Social Scientist. v 4, no. 42 (Jan 1976) p. 14.


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FRANCOIS HOUTART

Palestine in Jesus' Time

ASIA HAS experienced a special type of feudalism, the Asiatic mode of production. It is characterized by the peasants living in highly organized communities centred on kinship relationships with a very strong internal cohesion; while the state, directed by princes or kings, appropriated the surplus by intervening in production mainly by the expedient of organizing irrigation. In nearly every case, this was the prevalent model in the rice-growing areas.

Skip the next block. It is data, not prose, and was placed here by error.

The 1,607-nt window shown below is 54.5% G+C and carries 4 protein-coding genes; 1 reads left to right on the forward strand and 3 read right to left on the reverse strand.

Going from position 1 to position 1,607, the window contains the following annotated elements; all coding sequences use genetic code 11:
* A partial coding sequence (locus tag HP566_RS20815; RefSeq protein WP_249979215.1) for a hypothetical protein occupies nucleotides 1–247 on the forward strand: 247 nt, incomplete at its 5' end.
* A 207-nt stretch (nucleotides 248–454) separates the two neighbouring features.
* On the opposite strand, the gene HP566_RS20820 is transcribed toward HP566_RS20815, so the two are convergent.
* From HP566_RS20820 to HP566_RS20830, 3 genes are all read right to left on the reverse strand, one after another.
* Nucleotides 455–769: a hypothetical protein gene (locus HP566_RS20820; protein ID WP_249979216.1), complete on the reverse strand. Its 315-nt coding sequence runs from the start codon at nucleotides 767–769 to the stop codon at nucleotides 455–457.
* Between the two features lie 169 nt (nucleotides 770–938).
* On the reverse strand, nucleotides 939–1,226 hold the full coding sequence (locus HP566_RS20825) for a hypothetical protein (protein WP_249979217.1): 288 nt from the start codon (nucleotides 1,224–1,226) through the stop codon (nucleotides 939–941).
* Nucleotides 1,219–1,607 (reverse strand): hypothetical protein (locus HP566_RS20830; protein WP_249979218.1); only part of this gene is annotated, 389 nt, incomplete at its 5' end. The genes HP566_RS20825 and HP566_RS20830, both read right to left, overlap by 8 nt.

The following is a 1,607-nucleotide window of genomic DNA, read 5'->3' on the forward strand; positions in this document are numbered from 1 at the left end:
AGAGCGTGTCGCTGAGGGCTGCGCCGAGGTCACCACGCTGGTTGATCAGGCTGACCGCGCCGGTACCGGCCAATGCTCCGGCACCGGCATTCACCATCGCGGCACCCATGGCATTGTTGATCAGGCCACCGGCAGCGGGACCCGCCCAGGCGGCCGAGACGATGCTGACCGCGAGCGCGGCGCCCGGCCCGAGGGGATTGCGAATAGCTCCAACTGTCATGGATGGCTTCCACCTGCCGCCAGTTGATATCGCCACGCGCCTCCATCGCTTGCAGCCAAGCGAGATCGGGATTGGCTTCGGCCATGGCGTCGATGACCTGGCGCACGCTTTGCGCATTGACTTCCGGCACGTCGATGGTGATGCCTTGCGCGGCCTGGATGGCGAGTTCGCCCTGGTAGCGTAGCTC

On the other hand, in West Asia (Middle East) where irrigation was not necessary as the population did not depend on rice, a somewhat different mode of production developed. It is called the sub-Asiatic mode of production. These regions were characterized by perpetual wars as they lay on the great communication routes between the East and the West, and between the great empires of Babylon and Egypt. They consisted, for most of the time, of kingdoms with martial aristocracies. This likewise caused the state to requisition a large part of the surplus produced by the people from agriculture as well as from trade to finance the wars. The Roman Empire developed according to another social type with a mode of production based on slave labour, due to the intensive development of maritime trade. For this reason society needed a very large number of productive forces to bring about



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